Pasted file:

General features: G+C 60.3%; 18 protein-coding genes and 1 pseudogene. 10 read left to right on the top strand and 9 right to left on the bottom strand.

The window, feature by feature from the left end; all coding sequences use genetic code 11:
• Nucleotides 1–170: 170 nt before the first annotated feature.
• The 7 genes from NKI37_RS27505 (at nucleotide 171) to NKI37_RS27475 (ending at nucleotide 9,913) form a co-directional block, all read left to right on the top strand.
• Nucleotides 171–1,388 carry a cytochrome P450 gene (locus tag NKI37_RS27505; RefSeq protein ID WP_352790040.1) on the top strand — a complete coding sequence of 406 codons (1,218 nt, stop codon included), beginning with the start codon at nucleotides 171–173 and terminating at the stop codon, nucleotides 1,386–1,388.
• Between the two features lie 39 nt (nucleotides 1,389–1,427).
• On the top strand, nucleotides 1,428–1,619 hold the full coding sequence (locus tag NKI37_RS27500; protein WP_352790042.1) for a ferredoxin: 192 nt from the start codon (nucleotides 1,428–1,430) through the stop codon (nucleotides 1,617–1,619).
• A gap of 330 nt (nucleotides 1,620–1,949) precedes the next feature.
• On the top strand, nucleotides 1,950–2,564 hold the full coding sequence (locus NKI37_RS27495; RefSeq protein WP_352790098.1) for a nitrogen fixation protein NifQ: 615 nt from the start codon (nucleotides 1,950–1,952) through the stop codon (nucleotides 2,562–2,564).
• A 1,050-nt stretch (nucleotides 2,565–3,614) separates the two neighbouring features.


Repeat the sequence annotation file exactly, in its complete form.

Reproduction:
General features: G+C 60.3%; 18 protein-coding genes and 1 pseudogene. 10 read left to right on the top strand and 9 right to left on the bottom strand.

The window, feature by feature from the left end; all coding sequences use genetic code 11:
• Nucleotides 1–170: 170 nt before the first annotated feature.
• The 7 genes from NKI37_RS27505 (at nucleotide 171) to NKI37_RS27475 (ending at nucleotide 9,913) form a co-directional block, all read left to right on the top strand.
• Nucleotides 171–1,388 carry a cytochrome P450 gene (locus tag NKI37_RS27505; RefSeq protein ID WP_352790040.1) on the top strand — a complete coding sequence of 406 codons (1,218 nt, stop codon included), beginning with the start codon at nucleotides 171–173 and terminating at the stop codon, nucleotides 1,386–1,388.
• Between the two features lie 39 nt (nucleotides 1,389–1,427).
• On the top strand, nucleotides 1,428–1,619 hold the full coding sequence (locus tag NKI37_RS27500; protein WP_352790042.1) for a ferredoxin: 192 nt from the start codon (nucleotides 1,428–1,430) through the stop codon (nucleotides 1,617–1,619).
• A gap of 330 nt (nucleotides 1,620–1,949) precedes the next feature.
• On the top strand, nucleotides 1,950–2,564 hold the full coding sequence (locus NKI37_RS27495; RefSeq protein WP_352790098.1) for a nitrogen fixation protein NifQ: 615 nt from the start codon (nucleotides 1,950–1,952) through the stop codon (nucleotides 2,562–2,564).
• A 1,050-nt stretch (nucleotides 2,565–3,614) separates the two neighbouring features.